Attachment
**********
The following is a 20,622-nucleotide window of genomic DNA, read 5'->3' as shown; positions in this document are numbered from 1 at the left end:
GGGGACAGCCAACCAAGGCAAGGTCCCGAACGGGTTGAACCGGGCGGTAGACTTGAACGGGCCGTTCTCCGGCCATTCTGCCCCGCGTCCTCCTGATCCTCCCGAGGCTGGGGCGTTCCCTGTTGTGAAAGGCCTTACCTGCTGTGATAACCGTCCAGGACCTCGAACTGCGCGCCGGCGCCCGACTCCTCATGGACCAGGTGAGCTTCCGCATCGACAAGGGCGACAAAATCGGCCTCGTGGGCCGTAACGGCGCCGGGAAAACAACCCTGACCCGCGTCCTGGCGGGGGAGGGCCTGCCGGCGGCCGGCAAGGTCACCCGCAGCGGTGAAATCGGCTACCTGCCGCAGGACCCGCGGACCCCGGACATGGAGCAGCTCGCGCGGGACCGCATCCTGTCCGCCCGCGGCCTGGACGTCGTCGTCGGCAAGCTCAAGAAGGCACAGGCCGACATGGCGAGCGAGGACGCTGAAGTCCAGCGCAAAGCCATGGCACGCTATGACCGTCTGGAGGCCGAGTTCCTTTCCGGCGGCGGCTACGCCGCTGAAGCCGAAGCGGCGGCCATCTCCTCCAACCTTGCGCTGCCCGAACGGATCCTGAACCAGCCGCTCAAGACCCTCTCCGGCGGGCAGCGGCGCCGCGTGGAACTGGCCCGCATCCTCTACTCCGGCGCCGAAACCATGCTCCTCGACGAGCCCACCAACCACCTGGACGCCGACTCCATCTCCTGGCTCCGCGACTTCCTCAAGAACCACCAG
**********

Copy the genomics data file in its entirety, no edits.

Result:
The following is a 20,622-nucleotide window of genomic DNA, read 5'->3' as shown; positions in this document are numbered from 1 at the left end:
GGGGACAGCCAACCAAGGCAAGGTCCCGAACGGGTTGAACCGGGCGGTAGACTTGAACGGGCCGTTCTCCGGCCATTCTGCCCCGCGTCCTCCTGATCCTCCCGAGGCTGGGGCGTTCCCTGTTGTGAAAGGCCTTACCTGCTGTGATAACCGTCCAGGACCTCGAACTGCGCGCCGGCGCCCGACTCCTCATGGACCAGGTGAGCTTCCGCATCGACAAGGGCGACAAAATCGGCCTCGTGGGCCGTAACGGCGCCGGGAAAACAACCCTGACCCGCGTCCTGGCGGGGGAGGGCCTGCCGGCGGCCGGCAAGGTCACCCGCAGCGGTGAAATCGGCTACCTGCCGCAGGACCCGCGGACCCCGGACATGGAGCAGCTCGCGCGGGACCGCATCCTGTCCGCCCGCGGCCTGGACGTCGTCGTCGGCAAGCTCAAGAAGGCACAGGCCGACATGGCGAGCGAGGACGCTGAAGTCCAGCGCAAAGCCATGGCACGCTATGACCGTCTGGAGGCCGAGTTCCTTTCCGGCGGCGGCTACGCCGCTGAAGCCGAAGCGGCGGCCATCTCCTCCAACCTTGCGCTGCCCGAACGGATCCTGAACCAGCCGCTCAAGACCCTCTCCGGCGGGCAGCGGCGCCGCGTGGAACTGGCCCGCATCCTCTACTCCGGCGCCGAAACCATGCTCCTCGACGAGCCCACCAACCACCTGGACGCCGACTCCATCTCCTGGCTCCGCGACTTCCTCAAGAACCACCAG